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see reed organreed organ,
an organ in which air is forced over free reeds by means of bellows, usually worked by pedals. It is played by the use of one or more keyboards. Variations in tone are produced by stops that control different sets of reeds or vary the manner in which the air acts
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a keyboard wind instrument. The harmonium was invented in the second decade of the 19th century; its precursor was the orgue expressif designed by the Frenchman G. J. Grenié in 1810. A similarly constructed instrument was created in 1818 by the master A. Häckel. The modern harmonium resembles a small upright piano; it has a piano keyboard, with six to 20 registers activated by movable levers. The keyboard is divided into a left side, with a range from C two octaves below the bass staff to E at the bottom of the treble staff, and a right side, with a range from F at the bottom of the treble staff to C two octaves above the treble staff. Sound is produced when air passes over steel tongues set in brass frames, causing the tongues, which act as free reeds, to vibrate. Air is pumped through channels to the reed compartments by pedal-operated bellows. The sound of the harmonium is similar to that of the organ.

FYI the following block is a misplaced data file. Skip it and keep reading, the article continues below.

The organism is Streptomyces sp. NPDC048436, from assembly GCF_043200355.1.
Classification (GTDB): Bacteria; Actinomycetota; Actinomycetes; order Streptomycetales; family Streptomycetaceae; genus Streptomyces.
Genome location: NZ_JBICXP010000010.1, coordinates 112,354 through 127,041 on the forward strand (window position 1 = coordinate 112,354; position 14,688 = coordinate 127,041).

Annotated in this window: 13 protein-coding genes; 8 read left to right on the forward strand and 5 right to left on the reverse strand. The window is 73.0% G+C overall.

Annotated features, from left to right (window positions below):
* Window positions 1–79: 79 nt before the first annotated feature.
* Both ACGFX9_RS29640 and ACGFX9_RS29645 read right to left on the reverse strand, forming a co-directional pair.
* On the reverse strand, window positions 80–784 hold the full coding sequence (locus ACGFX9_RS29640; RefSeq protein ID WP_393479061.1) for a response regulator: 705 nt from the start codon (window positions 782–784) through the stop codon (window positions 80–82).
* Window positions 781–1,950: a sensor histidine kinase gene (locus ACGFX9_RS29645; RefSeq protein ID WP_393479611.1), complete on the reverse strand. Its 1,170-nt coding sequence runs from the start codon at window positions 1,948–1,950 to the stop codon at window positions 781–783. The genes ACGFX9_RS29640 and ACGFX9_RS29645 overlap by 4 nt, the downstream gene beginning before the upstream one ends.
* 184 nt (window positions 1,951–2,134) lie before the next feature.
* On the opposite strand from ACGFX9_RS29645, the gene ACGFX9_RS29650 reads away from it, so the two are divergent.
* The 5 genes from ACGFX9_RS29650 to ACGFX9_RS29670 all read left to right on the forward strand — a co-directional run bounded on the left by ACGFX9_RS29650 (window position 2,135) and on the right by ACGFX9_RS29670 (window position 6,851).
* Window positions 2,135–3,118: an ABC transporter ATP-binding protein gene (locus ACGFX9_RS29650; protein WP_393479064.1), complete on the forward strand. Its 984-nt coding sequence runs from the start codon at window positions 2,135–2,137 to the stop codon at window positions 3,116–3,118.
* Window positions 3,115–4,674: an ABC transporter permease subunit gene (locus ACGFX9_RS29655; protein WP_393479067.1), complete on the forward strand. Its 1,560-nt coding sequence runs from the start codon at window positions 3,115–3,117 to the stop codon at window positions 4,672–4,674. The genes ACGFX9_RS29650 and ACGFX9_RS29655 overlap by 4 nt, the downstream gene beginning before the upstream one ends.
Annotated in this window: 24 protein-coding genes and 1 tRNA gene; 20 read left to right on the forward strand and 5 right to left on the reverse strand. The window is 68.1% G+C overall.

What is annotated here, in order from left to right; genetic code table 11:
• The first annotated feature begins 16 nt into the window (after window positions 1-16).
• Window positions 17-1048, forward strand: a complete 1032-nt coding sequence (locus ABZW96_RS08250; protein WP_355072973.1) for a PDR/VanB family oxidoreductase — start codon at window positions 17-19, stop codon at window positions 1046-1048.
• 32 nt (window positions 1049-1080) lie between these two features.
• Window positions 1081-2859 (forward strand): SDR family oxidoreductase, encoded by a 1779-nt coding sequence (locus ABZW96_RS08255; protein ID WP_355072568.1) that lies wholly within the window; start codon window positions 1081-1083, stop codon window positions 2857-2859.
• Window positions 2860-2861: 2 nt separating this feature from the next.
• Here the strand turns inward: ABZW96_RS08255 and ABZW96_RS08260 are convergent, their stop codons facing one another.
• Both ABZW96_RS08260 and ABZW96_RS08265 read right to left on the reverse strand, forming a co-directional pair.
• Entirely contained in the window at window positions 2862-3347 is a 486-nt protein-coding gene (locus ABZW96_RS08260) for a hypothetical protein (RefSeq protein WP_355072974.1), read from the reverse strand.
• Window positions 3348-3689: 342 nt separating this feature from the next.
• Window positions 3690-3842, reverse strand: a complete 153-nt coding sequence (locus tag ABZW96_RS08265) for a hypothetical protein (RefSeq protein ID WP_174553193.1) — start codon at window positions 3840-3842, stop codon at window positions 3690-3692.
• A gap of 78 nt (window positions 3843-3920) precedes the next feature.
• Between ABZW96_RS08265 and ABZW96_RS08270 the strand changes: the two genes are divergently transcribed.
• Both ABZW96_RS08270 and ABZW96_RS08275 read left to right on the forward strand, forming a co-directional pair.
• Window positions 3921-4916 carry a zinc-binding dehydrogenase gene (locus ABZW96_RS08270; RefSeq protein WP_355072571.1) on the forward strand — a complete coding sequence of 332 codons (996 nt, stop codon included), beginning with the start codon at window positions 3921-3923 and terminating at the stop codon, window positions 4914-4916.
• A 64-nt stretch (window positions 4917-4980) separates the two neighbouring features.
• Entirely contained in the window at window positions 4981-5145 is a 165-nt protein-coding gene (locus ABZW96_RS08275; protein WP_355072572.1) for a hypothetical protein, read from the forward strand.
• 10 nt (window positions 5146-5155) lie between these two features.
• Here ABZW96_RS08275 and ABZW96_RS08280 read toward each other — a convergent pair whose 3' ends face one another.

a musical keyboard instrument of the reed organ family, in which air from pedal-operated bellows causes the reeds to vibrate
References in periodicals archive ?
As Paul Walker, the editor of the composer's Geistliche Harmonien III (Stuttgart: Johann Weyrich Rosslin, 1664), notes, Capricornus is unfamiliar to most musicologists today, but "was in his day a central figure of the generation after Schutz" (p.
Capricornus scores all but one of the sacred concertos of the Geistliche Harmonien III for three solo voices, two or three obbligato instruments (usually two violins plus trombone or bassoon), and basso continuo.
Since the directions "tutti" and "solo" apparently regulated the activity of the Harmonien, Brown accordingly has projected these admittedly incomplete indications throughout the score.